Kolmogorov Complexity
Written by Mike James   
Thursday, 26 July 2018
Article Index
Kolmogorov Complexity
Random Numbers

Random and Pseudo Random

It is also worth spending a moment to consider what all this means for the generation of random sequences. A pseudo random number generator is usually a small program, which means that that the numbers it produces might well be statistically random but they are clearly not algorithmically random as their Kolmogorov complexity is low. 

So how could we create an algorithmic random number generator? 

You can probably notice the paradox in attempting to build a random number generator that is algorithmic but larger than the sequence it produces. Perhaps this is the key to the difference between pseudo random and physically random numbers. 

The annoying thing about Kolmogorov complexity is that it is easy to understand and yet in any given case you really can't measure it in any absolute sense. Even so, it seems to say a lot about the nature of the physical world and our attempts to describe it.

You will notice that at the core of this understanding is the idea of a program that generates the sequence of behavior. It is tempting to speculate that many of the problems we have with, say, modern physics is due to there simply not being enough programs to go around or, what amounts to the same thing, too many random sequences.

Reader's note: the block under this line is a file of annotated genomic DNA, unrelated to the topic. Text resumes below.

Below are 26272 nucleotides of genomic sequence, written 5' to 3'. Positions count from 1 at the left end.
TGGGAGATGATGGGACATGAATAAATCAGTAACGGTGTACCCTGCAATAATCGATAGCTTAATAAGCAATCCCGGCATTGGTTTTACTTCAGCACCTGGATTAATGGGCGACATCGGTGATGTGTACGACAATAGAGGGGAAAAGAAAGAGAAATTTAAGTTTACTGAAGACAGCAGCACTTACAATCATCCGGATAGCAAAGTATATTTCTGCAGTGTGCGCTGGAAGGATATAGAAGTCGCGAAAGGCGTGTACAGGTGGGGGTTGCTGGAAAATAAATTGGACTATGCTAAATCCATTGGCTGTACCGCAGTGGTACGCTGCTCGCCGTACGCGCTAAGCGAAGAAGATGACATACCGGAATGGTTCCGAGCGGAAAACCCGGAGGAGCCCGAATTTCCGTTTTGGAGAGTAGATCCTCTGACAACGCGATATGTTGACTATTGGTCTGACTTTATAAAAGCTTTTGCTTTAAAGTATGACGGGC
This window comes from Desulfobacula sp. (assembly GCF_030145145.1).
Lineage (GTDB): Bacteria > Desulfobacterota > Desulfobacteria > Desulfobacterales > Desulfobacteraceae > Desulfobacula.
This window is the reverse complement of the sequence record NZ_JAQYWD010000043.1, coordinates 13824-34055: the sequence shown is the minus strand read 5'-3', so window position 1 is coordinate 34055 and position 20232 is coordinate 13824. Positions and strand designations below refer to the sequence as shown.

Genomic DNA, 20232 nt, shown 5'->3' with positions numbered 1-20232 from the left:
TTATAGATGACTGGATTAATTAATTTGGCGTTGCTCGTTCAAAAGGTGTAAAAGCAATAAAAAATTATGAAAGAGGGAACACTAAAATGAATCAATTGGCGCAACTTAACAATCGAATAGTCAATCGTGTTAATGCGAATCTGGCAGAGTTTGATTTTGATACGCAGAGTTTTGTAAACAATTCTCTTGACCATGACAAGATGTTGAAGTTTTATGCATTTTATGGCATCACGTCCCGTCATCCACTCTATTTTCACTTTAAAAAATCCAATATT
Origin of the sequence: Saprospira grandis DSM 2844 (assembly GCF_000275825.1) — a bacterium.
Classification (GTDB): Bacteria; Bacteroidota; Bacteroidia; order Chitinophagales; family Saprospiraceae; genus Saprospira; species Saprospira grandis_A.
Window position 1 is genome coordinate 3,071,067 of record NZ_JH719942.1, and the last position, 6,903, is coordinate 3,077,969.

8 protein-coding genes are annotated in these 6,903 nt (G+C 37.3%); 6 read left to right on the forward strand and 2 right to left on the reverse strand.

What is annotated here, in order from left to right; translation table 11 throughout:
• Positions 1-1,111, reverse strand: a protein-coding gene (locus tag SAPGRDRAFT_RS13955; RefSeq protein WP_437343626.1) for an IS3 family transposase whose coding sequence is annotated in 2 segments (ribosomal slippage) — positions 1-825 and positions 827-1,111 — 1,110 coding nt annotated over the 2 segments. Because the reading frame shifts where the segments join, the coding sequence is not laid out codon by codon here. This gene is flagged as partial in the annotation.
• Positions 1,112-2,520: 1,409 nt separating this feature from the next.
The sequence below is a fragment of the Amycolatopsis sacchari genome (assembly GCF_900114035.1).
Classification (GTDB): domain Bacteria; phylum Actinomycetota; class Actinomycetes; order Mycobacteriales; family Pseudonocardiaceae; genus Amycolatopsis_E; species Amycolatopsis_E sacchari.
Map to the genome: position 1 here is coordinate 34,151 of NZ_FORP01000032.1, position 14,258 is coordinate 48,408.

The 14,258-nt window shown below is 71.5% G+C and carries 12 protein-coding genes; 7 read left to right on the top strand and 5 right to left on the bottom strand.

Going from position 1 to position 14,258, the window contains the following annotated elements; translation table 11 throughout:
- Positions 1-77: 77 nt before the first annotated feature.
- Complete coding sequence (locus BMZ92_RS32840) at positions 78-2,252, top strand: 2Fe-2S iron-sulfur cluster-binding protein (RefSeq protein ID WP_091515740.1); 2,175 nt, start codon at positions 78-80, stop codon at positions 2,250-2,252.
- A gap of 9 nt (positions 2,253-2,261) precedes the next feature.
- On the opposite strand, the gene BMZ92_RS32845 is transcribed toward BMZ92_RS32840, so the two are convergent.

So to return to the xkcd cartoon.

Kolmogorov Directions

The minimum form of the directions to get to a location gives its Kolmogorov complexity and is the most compact representation of the information. In this case what is offered is a program that generates the directions, but as you can appreciate this is not the most useful form of "how to get there" from the point of view of a typical human. One more reason we should all learn to program.... 


Related Articles

The Programmer's Guide To The Transfinite

Confronting the unprovable

Non-computable numbers


What is a Turing Machine?

Axiom Of Choice - The Programmer's Guide 



A Programmers Guide To Theory
First Draft

There is a more recent version of this:

Now available as a paperback and ebook from Amazon.

A Programmers Guide To Theory - NP & Co-NP



  1. What Is Computable?
  2. Finite State Machines
  3. What is a Turing Machine? 
  4. Computational Complexity
  5. Non-computable numbers
  6. The Transfinite
  7. Axiom Of Choice
  8. Lambda Calculus
  9. Grammar and Torture
  10. Reverse Polish Notation - RPN
  11. Introduction to Boolean Logic
  12. Confronting The Unprovable - Gödel And All That
  13. The Programmer's Guide to Fractals
  14. The Programmer's Guide to Chaos*
  15. Prime Numbers And Primality Testing
  16. Cellular Automata - The How and Why
  17. Information Theory
  18. Coding Theory
  19. Kolmogorov Complexity

*To be revised





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Last Updated ( Thursday, 25 October 2018 )